Caleb and I arrived at the Wide Open HQ to meet up with their team riders and get amongst some photo and video action. Crouching behind a laptop in the offices was a silent figure, tapping constantly at the keys, obviously busy with some very important business and completely tuned out from the commotion around him as we caught up with the Wide Open crew, discussed our latest escapades, talked smack on Brook MacDonald's mustache and put together a plan for the following days.
After a few minutes the figure behind the laptop stood up, smiled and joined right in with the banter. Matt Whittaker entered the room and did the 'official' intro; "everyone, meet Matt 'V' from FSA." 'Matt V' he was dubbed for the next few days. Just look at that surname; until it was written in front of us we had no idea how it was actually said or written. Amateurs! (In hindsight I don't really know why we were struggling with this at all!)
We spent a bit of time with Matt over the following days, with him presenting the 2011 product range seamlessly to the New Zealand dealers, and shredding a little of the Whakarewarewa forest while he was in town.
Ladies and gentlemen, meet Matt VanEnkevort.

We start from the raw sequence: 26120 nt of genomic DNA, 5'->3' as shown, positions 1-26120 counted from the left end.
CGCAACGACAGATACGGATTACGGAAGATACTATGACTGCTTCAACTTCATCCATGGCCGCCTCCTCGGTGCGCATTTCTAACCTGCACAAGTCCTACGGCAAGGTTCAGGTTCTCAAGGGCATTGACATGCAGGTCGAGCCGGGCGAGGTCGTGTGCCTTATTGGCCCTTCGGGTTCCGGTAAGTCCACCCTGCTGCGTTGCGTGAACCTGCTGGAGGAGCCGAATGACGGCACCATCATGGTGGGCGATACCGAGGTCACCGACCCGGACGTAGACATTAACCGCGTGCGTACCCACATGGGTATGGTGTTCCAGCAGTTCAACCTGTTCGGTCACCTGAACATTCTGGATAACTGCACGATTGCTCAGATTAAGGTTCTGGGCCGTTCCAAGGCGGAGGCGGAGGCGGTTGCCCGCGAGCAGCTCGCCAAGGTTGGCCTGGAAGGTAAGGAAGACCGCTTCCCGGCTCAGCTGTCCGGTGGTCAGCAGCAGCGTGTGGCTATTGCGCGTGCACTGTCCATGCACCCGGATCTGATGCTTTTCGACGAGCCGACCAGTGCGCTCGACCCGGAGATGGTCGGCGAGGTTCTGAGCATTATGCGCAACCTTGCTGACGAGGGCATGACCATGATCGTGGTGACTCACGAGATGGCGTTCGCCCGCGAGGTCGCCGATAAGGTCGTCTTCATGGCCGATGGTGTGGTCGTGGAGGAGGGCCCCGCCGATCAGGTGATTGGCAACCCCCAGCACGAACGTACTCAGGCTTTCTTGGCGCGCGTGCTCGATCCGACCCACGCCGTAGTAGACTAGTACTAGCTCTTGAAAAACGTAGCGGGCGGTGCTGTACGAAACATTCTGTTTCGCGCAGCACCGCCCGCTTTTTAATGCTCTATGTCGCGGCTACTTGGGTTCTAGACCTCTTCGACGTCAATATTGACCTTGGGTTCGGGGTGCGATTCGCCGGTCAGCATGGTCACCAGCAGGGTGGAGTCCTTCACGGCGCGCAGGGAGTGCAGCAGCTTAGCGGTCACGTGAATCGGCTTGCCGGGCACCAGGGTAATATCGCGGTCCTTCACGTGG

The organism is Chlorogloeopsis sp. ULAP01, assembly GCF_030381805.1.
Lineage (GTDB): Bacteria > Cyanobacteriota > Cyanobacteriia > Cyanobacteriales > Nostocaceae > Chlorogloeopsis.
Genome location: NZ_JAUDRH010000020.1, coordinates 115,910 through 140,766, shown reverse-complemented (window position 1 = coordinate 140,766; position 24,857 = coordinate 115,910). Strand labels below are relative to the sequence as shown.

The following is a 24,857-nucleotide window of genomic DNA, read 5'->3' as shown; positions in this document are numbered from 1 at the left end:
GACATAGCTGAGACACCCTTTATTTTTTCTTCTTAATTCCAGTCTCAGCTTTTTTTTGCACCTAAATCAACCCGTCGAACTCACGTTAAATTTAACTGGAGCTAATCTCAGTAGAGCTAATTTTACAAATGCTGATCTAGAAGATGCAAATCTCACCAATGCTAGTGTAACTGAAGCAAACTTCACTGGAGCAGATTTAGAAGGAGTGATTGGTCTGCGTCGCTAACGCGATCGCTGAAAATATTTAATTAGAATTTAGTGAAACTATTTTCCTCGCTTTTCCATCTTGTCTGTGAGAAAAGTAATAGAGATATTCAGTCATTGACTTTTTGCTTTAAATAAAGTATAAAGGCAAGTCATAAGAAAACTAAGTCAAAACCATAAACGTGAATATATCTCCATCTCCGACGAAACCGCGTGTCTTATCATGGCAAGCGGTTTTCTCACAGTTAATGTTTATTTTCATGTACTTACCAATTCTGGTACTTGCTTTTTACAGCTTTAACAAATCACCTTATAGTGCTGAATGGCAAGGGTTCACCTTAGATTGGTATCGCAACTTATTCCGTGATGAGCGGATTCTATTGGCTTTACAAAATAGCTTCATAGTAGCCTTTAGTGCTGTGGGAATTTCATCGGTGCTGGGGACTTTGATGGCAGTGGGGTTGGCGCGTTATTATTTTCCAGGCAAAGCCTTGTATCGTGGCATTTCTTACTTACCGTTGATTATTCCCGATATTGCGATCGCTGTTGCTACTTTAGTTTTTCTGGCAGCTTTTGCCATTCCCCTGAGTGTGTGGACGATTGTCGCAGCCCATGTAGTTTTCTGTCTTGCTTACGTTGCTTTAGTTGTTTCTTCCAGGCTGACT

How old are you? Just turned 50 this year. Geez, that seems ancient.....
Where do you live? Kirkland, Washington, just outside of Seattle, on the edge of a MTB park.
First bike? I think it was a Schwinn Varsity, bright orange, with 27" steel wheels, and stem shifters. I broke it jumping off some sweet bit of dirt, and my parents were pissed. My first mountain bike was a 1982 Stumpjumper Sport, and I rode the hell out of it. We took them up glaciers in Alaska, and on every old mining road or trail we could find. I did my first race in 1983, and rode that bike until I broke it in 1986.
What's your day job? I am the managing director of Full Speed Ahead, Inc., in the USA. We manufacture, sell, and market FSA, Gravity, and Vision brand products.
Best thing about your day job? We make bike parts, all day long, and sell them to bike companies and re-sellers. So, basically I hang out with a bunch of bike nerds all the time.
What motivates you to get out of bed and go to work each day? The hunt for the almighty dollar! Not really. I'm pretty personally motivated, and I identify with our brands so closely that I feel like it's my butt on the line every day. Also, I am a competitor. I like to win if possible.